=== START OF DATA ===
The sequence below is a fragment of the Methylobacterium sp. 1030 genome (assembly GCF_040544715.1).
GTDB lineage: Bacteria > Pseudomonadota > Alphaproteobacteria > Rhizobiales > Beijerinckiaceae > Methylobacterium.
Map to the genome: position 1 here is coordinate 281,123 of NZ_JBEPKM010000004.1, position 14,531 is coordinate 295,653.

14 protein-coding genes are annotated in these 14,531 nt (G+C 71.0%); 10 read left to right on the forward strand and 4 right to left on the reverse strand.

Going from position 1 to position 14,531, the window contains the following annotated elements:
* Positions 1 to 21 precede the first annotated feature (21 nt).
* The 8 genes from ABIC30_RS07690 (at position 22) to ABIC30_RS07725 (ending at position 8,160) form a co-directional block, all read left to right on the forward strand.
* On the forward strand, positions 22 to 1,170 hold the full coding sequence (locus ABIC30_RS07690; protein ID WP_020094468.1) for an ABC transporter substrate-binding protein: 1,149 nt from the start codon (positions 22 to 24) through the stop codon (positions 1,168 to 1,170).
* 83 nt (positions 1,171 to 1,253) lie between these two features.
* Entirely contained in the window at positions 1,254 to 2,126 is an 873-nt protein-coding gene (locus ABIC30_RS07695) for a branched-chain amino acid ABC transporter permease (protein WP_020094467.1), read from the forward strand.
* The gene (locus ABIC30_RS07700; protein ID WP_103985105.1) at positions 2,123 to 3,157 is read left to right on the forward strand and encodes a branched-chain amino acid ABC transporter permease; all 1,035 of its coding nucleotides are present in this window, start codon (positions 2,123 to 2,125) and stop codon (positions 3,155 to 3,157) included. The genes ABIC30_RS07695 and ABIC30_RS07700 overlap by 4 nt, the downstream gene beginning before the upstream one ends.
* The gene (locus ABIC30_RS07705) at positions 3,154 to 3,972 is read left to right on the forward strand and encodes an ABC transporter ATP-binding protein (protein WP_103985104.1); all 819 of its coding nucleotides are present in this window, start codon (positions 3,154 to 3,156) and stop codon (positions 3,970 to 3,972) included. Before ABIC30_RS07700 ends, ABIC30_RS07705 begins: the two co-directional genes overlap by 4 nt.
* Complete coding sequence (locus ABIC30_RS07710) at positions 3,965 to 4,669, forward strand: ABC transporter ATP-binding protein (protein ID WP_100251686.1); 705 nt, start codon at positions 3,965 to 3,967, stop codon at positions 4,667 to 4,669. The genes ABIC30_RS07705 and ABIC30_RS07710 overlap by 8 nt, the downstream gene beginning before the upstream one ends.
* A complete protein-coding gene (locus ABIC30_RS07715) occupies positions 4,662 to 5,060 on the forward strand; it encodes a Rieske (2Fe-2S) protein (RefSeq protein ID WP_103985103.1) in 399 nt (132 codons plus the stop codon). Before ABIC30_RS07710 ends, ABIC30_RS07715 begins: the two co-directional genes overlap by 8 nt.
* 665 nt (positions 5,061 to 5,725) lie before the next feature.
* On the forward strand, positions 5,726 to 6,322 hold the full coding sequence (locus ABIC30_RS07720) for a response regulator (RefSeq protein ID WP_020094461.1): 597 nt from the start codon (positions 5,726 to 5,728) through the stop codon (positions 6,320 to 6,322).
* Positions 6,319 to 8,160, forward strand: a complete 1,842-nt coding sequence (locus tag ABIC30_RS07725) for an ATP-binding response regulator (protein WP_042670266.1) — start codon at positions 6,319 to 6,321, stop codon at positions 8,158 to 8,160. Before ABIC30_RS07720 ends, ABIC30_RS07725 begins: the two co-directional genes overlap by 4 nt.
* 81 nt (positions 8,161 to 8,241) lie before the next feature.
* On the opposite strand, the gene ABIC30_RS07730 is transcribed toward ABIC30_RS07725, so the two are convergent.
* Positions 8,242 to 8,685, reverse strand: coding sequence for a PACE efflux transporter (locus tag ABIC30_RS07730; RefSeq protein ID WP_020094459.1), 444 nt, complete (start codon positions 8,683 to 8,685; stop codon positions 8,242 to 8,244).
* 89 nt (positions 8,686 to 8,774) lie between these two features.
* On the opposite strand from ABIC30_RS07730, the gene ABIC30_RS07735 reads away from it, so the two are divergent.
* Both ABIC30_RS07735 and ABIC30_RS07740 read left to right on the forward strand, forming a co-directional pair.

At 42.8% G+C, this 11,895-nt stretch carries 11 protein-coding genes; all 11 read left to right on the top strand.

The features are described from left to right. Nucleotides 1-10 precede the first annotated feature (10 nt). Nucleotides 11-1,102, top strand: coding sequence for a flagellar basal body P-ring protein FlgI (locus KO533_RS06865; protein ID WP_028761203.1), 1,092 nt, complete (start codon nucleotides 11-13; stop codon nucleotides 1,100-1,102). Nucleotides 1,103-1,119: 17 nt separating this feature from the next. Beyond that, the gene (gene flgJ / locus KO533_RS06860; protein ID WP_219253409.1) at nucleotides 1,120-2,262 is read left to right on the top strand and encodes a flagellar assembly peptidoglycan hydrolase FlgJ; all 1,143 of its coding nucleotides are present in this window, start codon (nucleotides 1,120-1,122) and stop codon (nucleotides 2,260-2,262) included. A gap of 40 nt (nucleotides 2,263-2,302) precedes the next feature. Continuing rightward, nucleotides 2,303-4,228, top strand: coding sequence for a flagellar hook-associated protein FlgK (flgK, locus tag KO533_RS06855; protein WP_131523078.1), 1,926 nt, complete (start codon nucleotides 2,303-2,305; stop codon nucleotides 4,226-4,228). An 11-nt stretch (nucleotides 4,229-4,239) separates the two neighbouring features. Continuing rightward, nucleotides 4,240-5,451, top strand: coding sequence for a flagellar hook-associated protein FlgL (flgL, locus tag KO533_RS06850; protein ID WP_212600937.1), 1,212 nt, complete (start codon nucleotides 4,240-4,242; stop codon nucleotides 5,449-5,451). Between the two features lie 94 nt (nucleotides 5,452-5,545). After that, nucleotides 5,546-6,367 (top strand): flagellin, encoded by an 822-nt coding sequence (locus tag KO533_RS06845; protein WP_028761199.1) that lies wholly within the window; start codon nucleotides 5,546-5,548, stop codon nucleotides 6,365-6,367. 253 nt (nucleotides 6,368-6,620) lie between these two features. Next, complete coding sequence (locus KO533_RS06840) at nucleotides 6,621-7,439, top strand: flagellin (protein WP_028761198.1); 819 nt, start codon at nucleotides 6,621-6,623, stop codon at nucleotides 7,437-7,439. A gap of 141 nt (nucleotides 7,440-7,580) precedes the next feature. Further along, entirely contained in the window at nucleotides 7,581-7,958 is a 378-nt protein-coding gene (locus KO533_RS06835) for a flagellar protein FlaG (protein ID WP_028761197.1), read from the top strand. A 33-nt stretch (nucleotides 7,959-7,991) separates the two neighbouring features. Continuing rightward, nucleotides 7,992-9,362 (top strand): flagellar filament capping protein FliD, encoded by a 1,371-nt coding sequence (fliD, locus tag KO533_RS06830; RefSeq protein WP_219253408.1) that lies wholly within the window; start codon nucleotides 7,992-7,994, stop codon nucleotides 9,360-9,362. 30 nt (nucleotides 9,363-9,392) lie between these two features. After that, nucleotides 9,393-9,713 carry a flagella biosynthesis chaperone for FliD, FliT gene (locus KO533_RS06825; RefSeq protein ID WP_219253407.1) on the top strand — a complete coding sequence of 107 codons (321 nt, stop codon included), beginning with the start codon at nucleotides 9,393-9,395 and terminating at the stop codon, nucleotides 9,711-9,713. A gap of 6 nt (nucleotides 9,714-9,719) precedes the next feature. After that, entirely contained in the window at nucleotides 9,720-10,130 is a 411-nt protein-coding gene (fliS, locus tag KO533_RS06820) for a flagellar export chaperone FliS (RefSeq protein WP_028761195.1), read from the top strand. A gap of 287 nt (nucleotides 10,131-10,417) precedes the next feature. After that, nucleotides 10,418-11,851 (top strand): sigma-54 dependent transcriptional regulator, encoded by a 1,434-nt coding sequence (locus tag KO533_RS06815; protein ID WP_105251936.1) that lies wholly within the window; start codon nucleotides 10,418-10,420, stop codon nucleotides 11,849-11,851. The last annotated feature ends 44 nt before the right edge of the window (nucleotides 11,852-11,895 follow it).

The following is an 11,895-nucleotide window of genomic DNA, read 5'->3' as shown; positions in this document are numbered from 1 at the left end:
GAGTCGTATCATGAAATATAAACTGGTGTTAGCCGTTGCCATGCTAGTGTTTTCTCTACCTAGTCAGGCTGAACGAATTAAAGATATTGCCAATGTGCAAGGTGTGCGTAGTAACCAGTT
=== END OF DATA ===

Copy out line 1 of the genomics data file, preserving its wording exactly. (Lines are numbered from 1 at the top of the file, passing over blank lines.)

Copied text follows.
The sequence below is a fragment of the Methylobacterium sp. 1030 genome (assembly GCF_040544715.1).